I have several thoughts regarding President Obama’s speech to the joint session of Congress:
(1) As John King stated on CNN afterwards, “the man can certainly give a speech.” Obama’s delivery and presentation were outstanding throughout his 45 minute presentation. Obama was clear, articulate, compassionate when he needed to be and appropriately defiant when confronting the misinformation that has been directed at the bill (and him) over the last few months. In a Clarus Research poll immediately after the speech, Democrats, Independents and Republicans gave Obama high praise for his presentation.
(2) It was widely believed that President Obama needed to give specific details about what he believed was necessary for health care reform. Unfortunately, a 45 minute speech to the nation is a difficult time to explain the complex details of the House’s 1,000 plus page health care plan. Obama even said that while there was agreement on 80% of what needs to be done, that “there remain significant details to be ironed out,” which drew a laugh from members of Congress.
(3) When it came to the public option – perhaps the most contentious aspect of the proposed reforms – Obama hedged. While he said that he was in favour of such an option, he tempered his enthusiasm for it. He stated that no one would be forced to choose the public option (downplaying fears that the option would lead to a “government takeover of health care”). He also stated that Congressional Budget Office (CBO) projections indicated that fewer than 5% of Americans would sign up for it. He then repeated his stance that the public option was only one part of the plan and that he is open to other ideas that accomplish his goals of giving everyone access to affordable health care. He concluded with what seemed like a strong statement in favour of the public option, however, when he boldly asserted that “if Americans can’t find affordable insurance, we will provide you with a choice.”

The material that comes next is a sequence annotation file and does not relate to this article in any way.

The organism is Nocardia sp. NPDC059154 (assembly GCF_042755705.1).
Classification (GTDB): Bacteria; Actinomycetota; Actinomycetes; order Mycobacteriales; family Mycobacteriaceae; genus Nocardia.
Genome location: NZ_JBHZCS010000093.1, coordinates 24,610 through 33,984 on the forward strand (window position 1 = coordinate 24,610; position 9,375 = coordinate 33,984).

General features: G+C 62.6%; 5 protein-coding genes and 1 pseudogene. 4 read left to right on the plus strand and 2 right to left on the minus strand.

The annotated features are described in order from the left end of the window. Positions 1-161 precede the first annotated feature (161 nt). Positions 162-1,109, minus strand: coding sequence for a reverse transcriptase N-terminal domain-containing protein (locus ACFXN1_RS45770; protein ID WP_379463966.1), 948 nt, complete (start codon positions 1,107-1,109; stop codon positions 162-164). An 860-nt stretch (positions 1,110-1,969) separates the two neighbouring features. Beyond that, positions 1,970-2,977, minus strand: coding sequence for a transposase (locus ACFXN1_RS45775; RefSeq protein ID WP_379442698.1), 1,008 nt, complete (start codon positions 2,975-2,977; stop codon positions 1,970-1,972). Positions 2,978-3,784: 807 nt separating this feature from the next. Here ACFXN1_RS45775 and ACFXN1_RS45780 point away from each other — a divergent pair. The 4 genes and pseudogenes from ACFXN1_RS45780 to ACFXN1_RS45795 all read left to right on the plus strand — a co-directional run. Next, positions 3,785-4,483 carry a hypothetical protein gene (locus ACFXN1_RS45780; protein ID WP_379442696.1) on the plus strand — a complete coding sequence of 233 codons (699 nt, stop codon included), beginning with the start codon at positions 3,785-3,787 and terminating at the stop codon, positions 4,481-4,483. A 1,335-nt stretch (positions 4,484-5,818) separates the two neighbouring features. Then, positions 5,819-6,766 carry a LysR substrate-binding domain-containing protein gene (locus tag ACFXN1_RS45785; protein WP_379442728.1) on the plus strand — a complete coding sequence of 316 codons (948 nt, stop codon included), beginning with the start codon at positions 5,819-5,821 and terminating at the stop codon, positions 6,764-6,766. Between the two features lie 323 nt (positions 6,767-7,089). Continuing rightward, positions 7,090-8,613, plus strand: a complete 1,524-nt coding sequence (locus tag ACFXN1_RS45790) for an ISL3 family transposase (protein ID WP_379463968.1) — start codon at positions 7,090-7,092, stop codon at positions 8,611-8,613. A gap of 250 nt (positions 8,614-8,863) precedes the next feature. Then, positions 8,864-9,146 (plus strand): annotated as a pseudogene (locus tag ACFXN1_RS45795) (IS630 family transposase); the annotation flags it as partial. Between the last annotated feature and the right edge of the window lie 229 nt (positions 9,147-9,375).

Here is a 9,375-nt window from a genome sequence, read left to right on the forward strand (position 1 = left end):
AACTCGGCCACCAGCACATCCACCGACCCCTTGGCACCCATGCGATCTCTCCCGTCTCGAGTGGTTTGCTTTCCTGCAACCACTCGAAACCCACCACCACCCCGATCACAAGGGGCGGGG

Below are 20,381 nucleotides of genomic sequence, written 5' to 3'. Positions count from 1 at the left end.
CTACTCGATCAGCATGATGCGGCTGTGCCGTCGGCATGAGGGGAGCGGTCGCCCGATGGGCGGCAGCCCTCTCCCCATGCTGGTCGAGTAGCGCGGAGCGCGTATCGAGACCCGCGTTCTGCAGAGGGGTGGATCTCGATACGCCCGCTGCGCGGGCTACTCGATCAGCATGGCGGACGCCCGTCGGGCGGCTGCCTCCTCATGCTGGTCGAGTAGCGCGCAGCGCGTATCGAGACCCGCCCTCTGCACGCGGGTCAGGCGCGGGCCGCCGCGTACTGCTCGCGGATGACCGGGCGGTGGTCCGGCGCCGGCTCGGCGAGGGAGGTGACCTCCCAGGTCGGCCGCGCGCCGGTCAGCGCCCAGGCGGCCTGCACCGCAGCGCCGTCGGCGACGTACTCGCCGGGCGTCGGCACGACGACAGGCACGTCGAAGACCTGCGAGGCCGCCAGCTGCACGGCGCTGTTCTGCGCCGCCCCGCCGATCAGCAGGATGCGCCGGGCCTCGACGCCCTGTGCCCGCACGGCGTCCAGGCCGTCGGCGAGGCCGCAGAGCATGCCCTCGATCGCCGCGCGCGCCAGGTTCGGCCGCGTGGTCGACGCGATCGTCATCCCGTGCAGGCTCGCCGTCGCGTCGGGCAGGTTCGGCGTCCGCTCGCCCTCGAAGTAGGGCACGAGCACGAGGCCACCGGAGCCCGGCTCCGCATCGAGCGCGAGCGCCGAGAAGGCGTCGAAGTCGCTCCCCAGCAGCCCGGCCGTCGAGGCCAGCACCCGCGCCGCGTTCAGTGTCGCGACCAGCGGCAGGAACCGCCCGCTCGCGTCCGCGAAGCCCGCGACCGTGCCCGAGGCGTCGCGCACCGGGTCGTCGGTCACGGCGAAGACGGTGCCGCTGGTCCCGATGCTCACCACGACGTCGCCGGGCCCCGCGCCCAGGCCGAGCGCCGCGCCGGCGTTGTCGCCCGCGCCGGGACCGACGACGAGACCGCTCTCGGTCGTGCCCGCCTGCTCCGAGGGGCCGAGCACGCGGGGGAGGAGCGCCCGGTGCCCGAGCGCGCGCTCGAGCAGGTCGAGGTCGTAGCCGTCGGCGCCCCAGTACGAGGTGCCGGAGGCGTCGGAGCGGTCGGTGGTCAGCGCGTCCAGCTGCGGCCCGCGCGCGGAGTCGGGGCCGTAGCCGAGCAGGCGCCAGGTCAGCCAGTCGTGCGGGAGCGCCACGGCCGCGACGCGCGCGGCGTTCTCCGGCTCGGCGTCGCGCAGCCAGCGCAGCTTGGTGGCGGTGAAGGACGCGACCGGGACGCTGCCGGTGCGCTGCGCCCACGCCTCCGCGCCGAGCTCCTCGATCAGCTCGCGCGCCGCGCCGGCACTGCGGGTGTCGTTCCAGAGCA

(4) Another critical issue in health care reform is the issue of cost containment. While Obama pledged not to sign a bill that “adds one dime to our deficit now or in the future,” he stated that sufficient savings would come from reducing fraud and abuse in Medicare, as well as through a fee imposed on insurance companies’ most expensive coverage plans. But in July, Douglas Elmendorf, the director of the CBO stated that reducing fraud and abuse in Medicare “does not represent the sort of fundamental [cost containment], the order of magnitude that would be necessary to offset the direct increase in federal health costs that would result from insurance coverage proposals.” If Obama is serious about creating a deficit-neutral reform, the final version of the bill may not be as ambitious as he hopes.